Plaster Creek Stewards, an initiative of Calvin University that is dedicated to returning health and beauty to one of the most contaminated urban waterways in West Michigan, recently received the prestigious Learning Network Signature Award.
The national recognition for their work came from the Urban Waters Learning Network, Groundwork USA, River Network, and the United States Environmental Protection Agency.
The award, which was presented at a conference in Cleveland, Ohio, honors individuals and organizations that have made significant contributions to the network of urban waters practitioners and to the field of urban waters protection and restoration.
Now in its tenth year, Plaster Creek Stewards (PCS) has involved students, staff, faculty, community members, and partners in education, research, and many different on-the-ground restoration efforts.
A major goal of this work is to reduce the amount of stormwater runoff that enters Plaster Creek. Over the years, the runoff has created a range of problems for Plaster Creek: high levels of bacteria, heavy sediment loads, reduced aquatic life, and flooding.
It has taken more than 100 years for the Plaster Creek watershed to become so degraded and PCS leaders know it will take at least 15-20 years of concerted effort to reverse the damage.
Getting to the root of the problem
“When we began this work we thought our job was to help clean up a contaminated creek,” said Dave Warners, biology professor at Calvin University. “But before long we realized the creek wasn’t the problem, it was a symptom.”
The real problem, he said, “is the way people are living in the watershed and the disregard that watershed residents show for the creek.”
As a result, PCS focuses on restoring the damaged relationship between people and their creek. “We are trying to get people to care for this neglected and abused part of God’s creation.”
Gail Heffner, Calvin’s director of community engagement, started PCS with Warners in 2009. In reflecting on PCS’ work over the past decade, Heffner says simply: “it’s an embodiment of Calvin’s mission.”
Because of the mission
“Calvin’s mission asks us to think deeply,” said Hefner, who accepted the Signature Award with Warners. This award is one of many forms of recognition PCS has received over the years.
“We’ve taken an interdisciplinary approach in looking into what’s causing the problems in this local watershed. What we’ve discovered is that there are populations of people and particular neighborhoods that are disproportionately affected by the contaminated runoff,” said Heffner
Part of their mission demands PCS to seek justice. “So,” she said, “when we discover that this environmental injustice is happening, we are compelled to do something about it.”
And that’s what Plaster Creek Stewards have done over the past 10 years.
Research. Education. Restoration.
During that time, Plaster Creek Stewards have secured 18 grants totaling more than $2.7 million.These grants have supported research: 63 student summer researchers and faculty from six academic backgrounds have received funding to study the problems and possible solutions to the challenges faced by urban waterways like Plaster Creek.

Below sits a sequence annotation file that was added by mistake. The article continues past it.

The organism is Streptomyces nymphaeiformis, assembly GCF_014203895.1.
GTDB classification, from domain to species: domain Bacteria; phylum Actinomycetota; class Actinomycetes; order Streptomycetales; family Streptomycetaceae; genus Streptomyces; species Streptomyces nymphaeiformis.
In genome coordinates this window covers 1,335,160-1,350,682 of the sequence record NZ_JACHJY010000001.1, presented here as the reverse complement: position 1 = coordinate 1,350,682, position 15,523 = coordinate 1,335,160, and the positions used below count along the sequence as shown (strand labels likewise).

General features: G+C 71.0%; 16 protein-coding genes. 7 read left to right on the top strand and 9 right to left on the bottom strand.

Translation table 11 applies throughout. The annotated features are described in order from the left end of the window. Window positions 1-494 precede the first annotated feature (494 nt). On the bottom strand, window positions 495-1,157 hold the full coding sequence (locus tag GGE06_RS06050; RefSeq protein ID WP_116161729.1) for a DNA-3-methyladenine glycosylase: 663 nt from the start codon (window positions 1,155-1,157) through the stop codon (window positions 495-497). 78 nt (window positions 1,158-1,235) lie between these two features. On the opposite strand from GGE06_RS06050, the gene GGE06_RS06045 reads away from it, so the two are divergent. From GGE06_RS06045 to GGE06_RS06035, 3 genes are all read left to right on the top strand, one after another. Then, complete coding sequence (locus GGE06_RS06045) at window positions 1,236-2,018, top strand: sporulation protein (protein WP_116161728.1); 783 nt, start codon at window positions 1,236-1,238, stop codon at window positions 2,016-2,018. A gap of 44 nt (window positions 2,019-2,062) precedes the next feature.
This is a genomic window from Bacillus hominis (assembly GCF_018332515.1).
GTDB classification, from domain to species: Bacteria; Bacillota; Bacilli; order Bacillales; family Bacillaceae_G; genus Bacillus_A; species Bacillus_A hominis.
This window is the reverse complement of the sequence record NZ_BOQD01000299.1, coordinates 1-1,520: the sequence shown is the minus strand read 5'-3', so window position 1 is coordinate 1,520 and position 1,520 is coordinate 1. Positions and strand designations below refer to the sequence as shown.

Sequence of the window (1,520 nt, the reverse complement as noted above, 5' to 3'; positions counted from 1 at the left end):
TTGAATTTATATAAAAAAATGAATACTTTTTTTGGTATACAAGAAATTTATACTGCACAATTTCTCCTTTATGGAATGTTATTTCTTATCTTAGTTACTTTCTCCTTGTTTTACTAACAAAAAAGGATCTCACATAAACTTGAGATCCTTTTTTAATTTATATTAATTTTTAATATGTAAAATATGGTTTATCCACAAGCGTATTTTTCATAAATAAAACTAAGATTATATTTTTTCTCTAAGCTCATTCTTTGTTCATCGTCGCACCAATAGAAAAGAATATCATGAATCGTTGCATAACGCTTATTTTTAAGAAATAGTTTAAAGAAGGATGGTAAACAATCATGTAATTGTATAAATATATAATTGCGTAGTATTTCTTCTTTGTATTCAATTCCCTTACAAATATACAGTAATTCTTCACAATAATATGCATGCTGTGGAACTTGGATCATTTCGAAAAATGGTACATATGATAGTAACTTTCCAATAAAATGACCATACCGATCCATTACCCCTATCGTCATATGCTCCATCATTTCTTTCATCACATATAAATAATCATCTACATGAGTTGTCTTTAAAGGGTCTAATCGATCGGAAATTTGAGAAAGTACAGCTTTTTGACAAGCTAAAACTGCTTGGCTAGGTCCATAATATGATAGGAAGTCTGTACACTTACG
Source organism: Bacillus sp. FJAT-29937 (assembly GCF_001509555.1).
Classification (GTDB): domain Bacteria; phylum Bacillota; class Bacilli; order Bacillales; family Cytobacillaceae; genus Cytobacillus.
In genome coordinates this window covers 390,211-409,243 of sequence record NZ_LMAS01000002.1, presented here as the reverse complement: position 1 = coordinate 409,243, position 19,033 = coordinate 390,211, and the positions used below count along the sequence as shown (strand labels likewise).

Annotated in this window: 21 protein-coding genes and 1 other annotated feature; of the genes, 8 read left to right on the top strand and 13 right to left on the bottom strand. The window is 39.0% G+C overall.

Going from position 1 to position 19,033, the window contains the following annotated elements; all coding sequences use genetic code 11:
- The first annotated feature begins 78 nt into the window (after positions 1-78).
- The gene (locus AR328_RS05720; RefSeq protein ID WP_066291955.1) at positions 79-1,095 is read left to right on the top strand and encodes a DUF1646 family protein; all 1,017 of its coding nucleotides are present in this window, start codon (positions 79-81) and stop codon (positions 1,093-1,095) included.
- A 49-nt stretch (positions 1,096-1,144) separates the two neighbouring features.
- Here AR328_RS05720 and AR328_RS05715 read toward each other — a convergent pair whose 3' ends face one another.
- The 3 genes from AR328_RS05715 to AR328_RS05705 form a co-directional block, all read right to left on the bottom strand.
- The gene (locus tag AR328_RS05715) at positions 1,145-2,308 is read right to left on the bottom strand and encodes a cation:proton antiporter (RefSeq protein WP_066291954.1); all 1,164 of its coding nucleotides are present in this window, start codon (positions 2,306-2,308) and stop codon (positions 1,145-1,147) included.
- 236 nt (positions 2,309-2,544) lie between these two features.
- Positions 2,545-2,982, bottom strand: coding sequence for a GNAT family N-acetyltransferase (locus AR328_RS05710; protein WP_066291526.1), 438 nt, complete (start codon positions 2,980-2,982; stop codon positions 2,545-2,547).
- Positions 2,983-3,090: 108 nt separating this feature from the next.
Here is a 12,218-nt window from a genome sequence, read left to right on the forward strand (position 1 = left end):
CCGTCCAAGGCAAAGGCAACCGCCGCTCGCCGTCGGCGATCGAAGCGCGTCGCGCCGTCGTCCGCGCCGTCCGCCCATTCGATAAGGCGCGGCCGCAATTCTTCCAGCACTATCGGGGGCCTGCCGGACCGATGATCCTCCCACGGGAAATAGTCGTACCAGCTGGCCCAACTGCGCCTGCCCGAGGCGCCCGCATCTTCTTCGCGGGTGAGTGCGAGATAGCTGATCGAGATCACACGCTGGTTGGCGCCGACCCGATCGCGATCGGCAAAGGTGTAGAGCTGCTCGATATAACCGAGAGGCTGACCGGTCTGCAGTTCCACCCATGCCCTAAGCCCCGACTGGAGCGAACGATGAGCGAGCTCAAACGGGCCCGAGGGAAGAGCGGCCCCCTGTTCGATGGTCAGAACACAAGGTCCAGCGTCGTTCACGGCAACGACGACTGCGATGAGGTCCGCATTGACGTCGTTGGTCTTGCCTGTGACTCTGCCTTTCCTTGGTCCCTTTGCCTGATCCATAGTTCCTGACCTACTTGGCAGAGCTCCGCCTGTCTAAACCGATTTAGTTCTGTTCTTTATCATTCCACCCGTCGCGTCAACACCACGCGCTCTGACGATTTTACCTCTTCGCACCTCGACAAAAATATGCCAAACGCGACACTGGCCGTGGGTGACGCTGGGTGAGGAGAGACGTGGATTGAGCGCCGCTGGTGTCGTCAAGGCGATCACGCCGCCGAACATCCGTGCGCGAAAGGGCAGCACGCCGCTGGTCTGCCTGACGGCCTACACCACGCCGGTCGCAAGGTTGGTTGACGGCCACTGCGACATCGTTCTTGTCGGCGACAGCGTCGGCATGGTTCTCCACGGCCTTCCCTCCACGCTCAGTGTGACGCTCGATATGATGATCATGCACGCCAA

These grants have also supported the education of hundreds of people, not just in the college classroom but from pre-school through post-retirement, helping people learn how to care for their local place.
Since 2009, Plaster Creek Stewards have worked with more than 26 local schools and more than 18 local houses of worship to educate and help them take restorative action in the Plaster Creek watershed.
These grants have also supported numerous on-the-ground restoration projects to capture stormwater where it lands, preventing stormwater runoff which helps improve water quality. This restoration work has included a variety of projects from a large floodplain restoration project in an upstream county park to bioswales in suburban areas and curb-cut rain gardens in urban neighborhoods.
Since 2009 Plaster Creek Stewards have expanded their native plant nursery by building two additional greenhouses and now grow more than 100,000 native Michigan plants per year that are used in these various projects throughout the watershed.
A bright future
PCS has also hosted a Green Team comprised of urban high school students who learn about watershed ecology and green infrastructure installation, while simultaneously being encouraged to consider college as part of their future.
Grant funding and numerous individual donors have supported the Green Team program, which has provided 96 high school positions to students in the Plaster Creek and the Rogue River watersheds over the past seven years. This has been a rich learning environment for high school students and the college student mentors who have worked alongside them.
This fall, PCS will host a 10 anniversary celebration — the final one of the year — in collaboration with the Art Department and the English Department under the theme of Dwelling: Our Watershed in Image and Word, followed by opportunities for attenders to roll up their sleeves and take part in some tangible restorative action on behalf of the creek.
Heffner and Warners say that restoration is hard but hopeful work, and that it points to a future when even urban streams will once again be places of delight and beauty for the communities through which they travel.